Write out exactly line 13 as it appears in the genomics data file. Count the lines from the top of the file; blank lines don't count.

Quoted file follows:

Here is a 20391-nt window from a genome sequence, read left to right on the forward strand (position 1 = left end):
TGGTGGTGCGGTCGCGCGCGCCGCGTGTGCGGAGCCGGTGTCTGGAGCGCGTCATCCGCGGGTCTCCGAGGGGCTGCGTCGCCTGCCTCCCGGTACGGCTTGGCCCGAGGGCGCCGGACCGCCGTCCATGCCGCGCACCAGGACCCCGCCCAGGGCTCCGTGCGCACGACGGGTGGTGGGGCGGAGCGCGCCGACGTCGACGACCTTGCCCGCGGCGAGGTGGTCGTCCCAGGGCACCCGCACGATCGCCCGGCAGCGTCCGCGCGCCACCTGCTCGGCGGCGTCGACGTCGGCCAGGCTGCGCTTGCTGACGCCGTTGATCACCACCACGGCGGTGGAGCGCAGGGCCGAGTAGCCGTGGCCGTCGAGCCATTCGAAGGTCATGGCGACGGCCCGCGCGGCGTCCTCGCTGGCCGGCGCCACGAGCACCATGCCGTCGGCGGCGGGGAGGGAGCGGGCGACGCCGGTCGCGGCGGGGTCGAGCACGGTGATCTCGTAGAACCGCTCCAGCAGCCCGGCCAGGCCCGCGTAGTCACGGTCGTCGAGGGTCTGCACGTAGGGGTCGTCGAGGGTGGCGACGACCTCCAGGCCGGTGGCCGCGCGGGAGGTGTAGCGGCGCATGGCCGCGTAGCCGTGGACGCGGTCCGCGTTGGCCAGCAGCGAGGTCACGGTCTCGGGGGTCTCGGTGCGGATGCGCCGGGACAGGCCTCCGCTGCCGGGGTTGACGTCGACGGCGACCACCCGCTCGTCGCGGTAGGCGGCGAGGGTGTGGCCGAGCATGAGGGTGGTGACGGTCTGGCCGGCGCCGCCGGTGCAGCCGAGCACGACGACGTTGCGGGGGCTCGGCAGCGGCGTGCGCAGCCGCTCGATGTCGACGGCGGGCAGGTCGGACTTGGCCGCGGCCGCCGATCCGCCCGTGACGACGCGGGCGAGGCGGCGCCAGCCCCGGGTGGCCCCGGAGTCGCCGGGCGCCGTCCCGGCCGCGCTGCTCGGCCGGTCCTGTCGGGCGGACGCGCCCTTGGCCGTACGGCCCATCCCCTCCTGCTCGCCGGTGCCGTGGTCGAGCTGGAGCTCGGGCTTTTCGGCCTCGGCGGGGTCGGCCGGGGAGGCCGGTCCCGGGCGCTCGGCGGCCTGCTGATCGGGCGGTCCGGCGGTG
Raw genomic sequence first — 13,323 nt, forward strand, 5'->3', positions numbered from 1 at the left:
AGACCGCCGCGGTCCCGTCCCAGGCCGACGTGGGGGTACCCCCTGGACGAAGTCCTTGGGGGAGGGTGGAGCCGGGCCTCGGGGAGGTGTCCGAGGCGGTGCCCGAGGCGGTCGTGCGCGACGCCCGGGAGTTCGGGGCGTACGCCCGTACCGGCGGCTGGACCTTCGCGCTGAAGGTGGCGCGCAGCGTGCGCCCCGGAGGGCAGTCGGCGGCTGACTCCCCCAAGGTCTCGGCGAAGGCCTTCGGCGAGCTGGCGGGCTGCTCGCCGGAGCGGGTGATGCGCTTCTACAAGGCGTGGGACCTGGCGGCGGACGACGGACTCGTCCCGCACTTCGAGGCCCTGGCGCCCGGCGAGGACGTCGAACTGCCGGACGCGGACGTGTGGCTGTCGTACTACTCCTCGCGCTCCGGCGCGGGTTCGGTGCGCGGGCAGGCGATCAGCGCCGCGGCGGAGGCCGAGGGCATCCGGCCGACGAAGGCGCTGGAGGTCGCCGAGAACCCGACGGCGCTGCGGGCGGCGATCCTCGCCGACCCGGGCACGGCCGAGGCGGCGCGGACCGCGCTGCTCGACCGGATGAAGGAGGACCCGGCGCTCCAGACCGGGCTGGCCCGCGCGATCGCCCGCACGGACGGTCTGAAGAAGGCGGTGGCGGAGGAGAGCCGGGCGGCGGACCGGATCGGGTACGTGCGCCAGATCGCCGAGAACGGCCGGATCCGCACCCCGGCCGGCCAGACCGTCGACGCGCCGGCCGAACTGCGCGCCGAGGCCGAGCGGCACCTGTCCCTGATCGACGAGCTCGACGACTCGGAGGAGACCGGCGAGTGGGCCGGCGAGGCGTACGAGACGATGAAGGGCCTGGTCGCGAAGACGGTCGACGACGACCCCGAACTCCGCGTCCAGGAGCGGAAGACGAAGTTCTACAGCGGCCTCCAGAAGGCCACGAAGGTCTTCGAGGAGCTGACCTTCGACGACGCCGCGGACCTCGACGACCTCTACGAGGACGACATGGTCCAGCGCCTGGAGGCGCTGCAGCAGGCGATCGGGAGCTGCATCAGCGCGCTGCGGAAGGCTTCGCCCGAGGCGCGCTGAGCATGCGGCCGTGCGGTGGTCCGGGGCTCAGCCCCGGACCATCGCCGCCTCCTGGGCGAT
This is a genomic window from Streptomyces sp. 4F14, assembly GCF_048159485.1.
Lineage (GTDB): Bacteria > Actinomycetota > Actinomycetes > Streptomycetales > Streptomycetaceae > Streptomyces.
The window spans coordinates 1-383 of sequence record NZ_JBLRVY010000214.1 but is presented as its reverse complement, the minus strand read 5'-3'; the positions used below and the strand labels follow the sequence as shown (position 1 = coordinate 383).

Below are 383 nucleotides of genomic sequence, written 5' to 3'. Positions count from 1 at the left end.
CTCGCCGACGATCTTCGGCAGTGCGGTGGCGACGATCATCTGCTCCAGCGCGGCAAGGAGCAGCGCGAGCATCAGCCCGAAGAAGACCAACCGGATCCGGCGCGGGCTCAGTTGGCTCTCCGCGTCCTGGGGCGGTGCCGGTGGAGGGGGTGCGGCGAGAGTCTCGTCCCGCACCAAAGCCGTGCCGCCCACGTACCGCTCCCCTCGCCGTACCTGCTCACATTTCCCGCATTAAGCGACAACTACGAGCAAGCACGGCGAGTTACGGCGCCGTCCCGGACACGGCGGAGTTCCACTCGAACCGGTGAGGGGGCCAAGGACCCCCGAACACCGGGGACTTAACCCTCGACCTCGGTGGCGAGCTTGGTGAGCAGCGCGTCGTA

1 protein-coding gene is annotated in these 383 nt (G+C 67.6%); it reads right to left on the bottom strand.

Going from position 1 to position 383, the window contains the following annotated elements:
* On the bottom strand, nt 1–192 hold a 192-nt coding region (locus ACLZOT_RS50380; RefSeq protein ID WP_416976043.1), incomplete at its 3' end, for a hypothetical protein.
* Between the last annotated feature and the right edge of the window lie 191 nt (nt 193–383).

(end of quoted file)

* Between the last annotated feature and the right edge of the window lie 191 nt (nt 193–383).